By Srabani Sen
With continued power deficit situation in India, demand for backup power sources like inverters, UPS, batteries, etc, is expected to witness a quantum leap. Power backup market grew by 15-20 per cent in 2009, and today it(including batteries) is worth $1.1 billion in India.
With the growing demand for power and the changing face of the backup power industry, Frost & Sullivan’s Energy and Power Systems Practice organised a platform—‘Indian Backup Power Sector: Growing Significance’—to brainstorm on new opportunities, market trends, technology developments, and strategies to explore and penetrate new industry sectors.
According to Amol Kotwal, deputy director, Energy and Power Systems Practice, Frost & Sullivan-South Asia and Middle East, “Increased awareness and a focus on providing non-polluting, energy efficient solutions are among the recent trends that will shape the backup power industry in years to come. Whether it is UPS for critical applications in the enterprise space, power inverters at homes and offices, generator sets in industries or batteries for the numerous applications, backup power has become indispensable.”
Addressing the audience, Ankesh Kumar, senior product manager, Emerson Network Power, said that disruptions leading to downtime can impact productivity, customer service, operations, maintenance, revenue, brand image, and can even lead to loss of manpower. In 2008, due to power disruption led downtime, the nation suffered a loss of Rs 430 billion (Rs 43,005 crore), which amounted to 1 per cent of the country’s GDP. As measures to quantify this loss, he suggested that infrastructure should be adaptive to any equipment, there should be no cost penalty for change, etc, and these measures should be suggested to customers. Users should also follow some best practices like complying with IEEE and BEE standards, etc, to control downtime. They should also start using energy efficient products.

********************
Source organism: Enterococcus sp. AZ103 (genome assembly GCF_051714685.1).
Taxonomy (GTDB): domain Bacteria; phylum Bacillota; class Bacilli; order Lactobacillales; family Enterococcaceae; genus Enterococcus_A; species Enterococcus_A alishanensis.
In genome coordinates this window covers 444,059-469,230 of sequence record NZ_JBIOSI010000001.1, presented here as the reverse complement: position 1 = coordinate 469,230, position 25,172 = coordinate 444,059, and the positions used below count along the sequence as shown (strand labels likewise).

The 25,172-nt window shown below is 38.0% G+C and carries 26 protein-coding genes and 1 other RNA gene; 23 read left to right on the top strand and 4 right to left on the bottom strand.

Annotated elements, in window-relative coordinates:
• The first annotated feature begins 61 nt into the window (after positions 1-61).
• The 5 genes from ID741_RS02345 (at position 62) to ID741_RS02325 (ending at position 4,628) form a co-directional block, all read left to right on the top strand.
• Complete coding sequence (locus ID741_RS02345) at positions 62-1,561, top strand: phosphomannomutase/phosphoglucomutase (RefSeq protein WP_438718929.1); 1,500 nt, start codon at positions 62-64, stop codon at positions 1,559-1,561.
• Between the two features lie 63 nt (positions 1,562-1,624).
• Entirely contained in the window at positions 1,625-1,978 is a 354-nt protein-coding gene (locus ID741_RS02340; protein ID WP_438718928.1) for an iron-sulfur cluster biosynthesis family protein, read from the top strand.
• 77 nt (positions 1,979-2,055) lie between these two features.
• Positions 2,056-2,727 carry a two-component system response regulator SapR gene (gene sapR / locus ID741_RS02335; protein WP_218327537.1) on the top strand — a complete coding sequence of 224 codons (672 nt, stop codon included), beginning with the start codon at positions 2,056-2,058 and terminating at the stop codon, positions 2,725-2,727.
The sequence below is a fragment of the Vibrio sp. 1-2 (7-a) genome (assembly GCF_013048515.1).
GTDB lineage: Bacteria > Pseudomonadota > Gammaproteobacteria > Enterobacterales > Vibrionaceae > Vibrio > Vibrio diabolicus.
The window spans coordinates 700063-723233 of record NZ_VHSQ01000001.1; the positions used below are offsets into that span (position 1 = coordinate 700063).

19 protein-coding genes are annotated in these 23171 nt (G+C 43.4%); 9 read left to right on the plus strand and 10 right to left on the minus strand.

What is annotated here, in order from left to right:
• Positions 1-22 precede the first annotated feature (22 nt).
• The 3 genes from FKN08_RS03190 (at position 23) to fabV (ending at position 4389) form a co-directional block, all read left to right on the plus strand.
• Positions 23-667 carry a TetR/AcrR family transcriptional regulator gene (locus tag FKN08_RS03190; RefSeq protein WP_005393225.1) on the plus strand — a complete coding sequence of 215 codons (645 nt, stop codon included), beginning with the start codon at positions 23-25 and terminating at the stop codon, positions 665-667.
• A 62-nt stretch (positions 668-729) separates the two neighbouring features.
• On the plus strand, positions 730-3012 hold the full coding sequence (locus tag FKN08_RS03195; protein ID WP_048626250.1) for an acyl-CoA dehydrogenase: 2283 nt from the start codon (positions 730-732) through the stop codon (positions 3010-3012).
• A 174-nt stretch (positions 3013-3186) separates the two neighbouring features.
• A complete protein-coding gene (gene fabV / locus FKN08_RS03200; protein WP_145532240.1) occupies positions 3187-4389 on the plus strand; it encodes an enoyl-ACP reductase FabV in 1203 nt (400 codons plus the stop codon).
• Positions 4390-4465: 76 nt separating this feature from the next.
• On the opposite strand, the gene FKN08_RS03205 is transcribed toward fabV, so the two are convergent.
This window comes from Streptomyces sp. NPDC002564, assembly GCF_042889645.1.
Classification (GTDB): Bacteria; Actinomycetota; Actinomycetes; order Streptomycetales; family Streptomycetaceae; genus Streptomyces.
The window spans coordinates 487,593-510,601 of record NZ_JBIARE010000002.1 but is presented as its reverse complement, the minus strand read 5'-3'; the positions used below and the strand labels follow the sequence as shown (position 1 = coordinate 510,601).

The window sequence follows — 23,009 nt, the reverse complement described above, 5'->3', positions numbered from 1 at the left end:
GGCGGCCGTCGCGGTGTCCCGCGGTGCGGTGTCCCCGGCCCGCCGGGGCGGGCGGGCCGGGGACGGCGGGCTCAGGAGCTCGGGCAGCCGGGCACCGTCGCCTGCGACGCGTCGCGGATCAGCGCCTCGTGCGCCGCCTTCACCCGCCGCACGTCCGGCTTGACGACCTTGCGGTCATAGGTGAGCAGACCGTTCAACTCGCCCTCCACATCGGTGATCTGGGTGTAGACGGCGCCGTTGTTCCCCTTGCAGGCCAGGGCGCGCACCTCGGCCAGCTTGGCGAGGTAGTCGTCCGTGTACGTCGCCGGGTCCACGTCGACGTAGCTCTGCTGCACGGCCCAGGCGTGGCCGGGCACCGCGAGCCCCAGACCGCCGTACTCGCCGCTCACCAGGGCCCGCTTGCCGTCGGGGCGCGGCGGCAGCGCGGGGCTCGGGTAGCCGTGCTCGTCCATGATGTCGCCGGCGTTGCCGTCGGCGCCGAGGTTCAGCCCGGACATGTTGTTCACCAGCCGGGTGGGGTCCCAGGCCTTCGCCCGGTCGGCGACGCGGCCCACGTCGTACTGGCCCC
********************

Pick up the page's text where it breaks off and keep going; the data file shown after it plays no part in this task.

Despite the growth of the power backup market, it faces its share of challenges—fluctuating commodity prices, low cost imports from China and Taiwan, competition from the unorganised segment, lack of consumer awareness, etc.
When asked to comment on the latest trends in the backup power market, Ankesh Kumar informs that the major trends are the demand for green technologies; energy efficient systems and products; increased power delivery/output; convergence and hybrid solutions; a shift to a solutions based approach from a product approach; product diversification to offer a bouquet of services; and products that offer ease of operation and low maintenance.
Talking to Electronics Bazaar, Amol Kotwal, says, “The backup power market is characterised by well entrenched domestic players competing for space with MNCs space. High quality and product performance is establishing India as a manufacturing base to cater to local and export demands. There is high price competitiveness, especially in the lower ratings, while sourcing low cost products from China and Taiwan is still a cheaper alternative.”
“Although the government is making an effort to ensure ‘power for all’, the demand for backup power devices is here to stay, predominantly driven by the end user’s need to stay connected, the requirement for uninterrupted power to run operations, and to support economic growth,” Amol Kotwal concludes.